Feeling stressed out? You're not alone. Stress is a universal experience that can significantly impact our health and well-being, whether from work, relationships, or that never-ending to-do list. We've been conditioned to see stress as an entirely negative force in our lives, but the reality is much more nuanced. By understanding the different types of stress and how to manage them effectively, we can transform stress from a burden into a source of strength. Let's look at these different types of stress - which ones to avoid and which we can use to help us grow and develop.
Not All Types of Stress are Equal
Acute Stress: The most common type we encounter. This is the stress we feel when faced with a challenging situation. It can come with some serious tension and anxiety. As bad as that sounds, acute stress is actually helpful in small amounts. It can give us a little boost of energy and help us focus, which is great when we need to perform well under pressure. But if this type of stress sticks around for too long and becomes chronic, it can take a toll on our health.
Chronic Stress: This is the kind of stress that sticks around for a while. Chronic stress can really mess with our mental health and cause anxiety, depression, and anger. And that's not all - it can also lead to physical issues like joint pain, high blood pressure, and heart disease. Taking care of chronic stress before it gets out of hand and affects our overall health and well-being should be a high priority.
Emotional Stress: It's one of the trickier types of stress to deal with because it's often linked to the pressure we feel at work or our struggles in relationships with family, friends, or colleagues. Building and maintaining healthy relationships can help reduce emotional stress and prevent it from causing more significant problems. Invest time in those positive relationships!
Eustress: Finally, let's talk about a positive form of stress. Unlike the other types of stress we've discussed, eustress is actually a good thing. It's the kind of stress that produces positive feelings of excitement. It can motivate us to perform well in our jobs or reach our goals. And here's the cool part: eustress can even help us develop positive traits like diligence, resourcefulness, and conscientiousness, all contributing to our overall quality of life. When we experience eustress, we tend to take on challenging activities that we find enjoyable, like starting a new job, taking on a new project, or pursuing a new hobby.
So, how can we turn negative distress into positive eustress? Well, it really depends on the person. What one person finds a rewarding yet stressful experience may be highly upsetting for someone else. According to a recent study, the difference lies in whether the person has the necessary resources to manage the challenge effectively (1). There are many ways to manage stress, and the best techniques can vary depending on the type of stress we're experiencing. Here are some common stress management techniques that many people find effective:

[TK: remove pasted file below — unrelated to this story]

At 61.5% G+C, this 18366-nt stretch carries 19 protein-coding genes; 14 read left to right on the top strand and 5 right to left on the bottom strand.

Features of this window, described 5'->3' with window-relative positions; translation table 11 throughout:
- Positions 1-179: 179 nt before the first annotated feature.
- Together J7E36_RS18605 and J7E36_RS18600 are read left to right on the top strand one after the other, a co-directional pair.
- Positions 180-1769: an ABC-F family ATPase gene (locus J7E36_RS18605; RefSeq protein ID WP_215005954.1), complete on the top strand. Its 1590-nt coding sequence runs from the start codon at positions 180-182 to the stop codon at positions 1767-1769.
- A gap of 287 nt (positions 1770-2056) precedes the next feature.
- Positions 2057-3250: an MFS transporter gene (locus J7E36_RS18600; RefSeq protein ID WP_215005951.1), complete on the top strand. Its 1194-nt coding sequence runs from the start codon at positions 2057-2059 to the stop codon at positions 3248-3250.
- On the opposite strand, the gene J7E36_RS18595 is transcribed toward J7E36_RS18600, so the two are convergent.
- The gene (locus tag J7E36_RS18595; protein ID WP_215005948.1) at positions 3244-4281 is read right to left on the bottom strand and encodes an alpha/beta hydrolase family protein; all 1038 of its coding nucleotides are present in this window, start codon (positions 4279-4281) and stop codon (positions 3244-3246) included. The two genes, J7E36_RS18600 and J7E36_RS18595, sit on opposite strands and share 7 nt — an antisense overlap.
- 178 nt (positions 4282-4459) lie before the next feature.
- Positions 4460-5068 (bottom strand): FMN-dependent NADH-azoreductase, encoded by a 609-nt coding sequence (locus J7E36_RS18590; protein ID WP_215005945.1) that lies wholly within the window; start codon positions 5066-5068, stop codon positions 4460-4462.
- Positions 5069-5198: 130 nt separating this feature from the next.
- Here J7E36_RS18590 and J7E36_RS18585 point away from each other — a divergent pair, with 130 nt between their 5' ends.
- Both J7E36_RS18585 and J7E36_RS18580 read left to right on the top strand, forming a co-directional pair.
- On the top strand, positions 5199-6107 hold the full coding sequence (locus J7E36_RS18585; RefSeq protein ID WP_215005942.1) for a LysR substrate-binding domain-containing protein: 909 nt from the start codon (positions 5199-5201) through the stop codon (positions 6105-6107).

- Deep breathing
- Spending time in nature
- Talking to a friend or a therapist
- Time management
- Practicing self-care, like taking a warm bath or reading a book
These techniques can be beneficial in reducing stress and preventing it from harming our overall well-being. By incorporating these practices into our daily lives, we can develop healthy habits that will help us manage stress more effectively. Of course, it's important to remember that everyone's needs are different, and it's okay to experiment with different techniques to find what works best for us.
Shift your Stress Mindset
Instead of trying to avoid stress altogether, it is possible to use it to our advantage. By looking at stressful situations as opportunities for growth and development, we can learn to channel that stress into positive energy and motivation. For example, we might set challenging goals for ourselves that require hard work and dedication but ultimately bring a sense of accomplishment and satisfaction.
When we learn to leverage stress, we can use it as a personal growth and development tool. By reframing how we think about stress and its challenges, we can learn to embrace it as an opportunity to push ourselves and achieve more than we thought possible. And, as we experience more success and build our resilience, we become better equipped to manage stress in the future.
When you shift your relationship to stress, you can finally begin to use it as a superpower instead of your kryptonite. Here are a few ways you can reframe stress and leverage it to your advantage:
- Take on a new challenge: Challenge yourself by learning a new skill or taking on a new project at work.
- Use stress as motivation: Use stress as motivation to accomplish a goal, such as preparing for an exam or meeting a deadline at work.
- Embrace discomfort: Embrace discomfort and uncertainty, and use it as an opportunity to grow and learn.
- Reframe your mindset: See stress as a challenge and an opportunity for personal growth and development.
- Build resilience: Build resilience to stress by engaging in activities that make you feel good, such as exercise, meditation, or spending time with loved ones.
Ultimately, the thing to understand is that stress doesn't have to be a negative force in our lives. By managing and channeling stress in healthy ways, we can develop resilience, motivation, and a sense of purpose. Stress isn't always our enemy. With the right mindset and approach, you can harness its power to achieve your goals and live your best life.
(1) Merino, M. D., Vallellano, M. D., Oliver, C., & Mateo, I. (2021). What makes one feel eustress or distress in quarantine? An analysis from conservation of resources (COR) theory. British Journal of Health Psychology, 26(2), 606–623.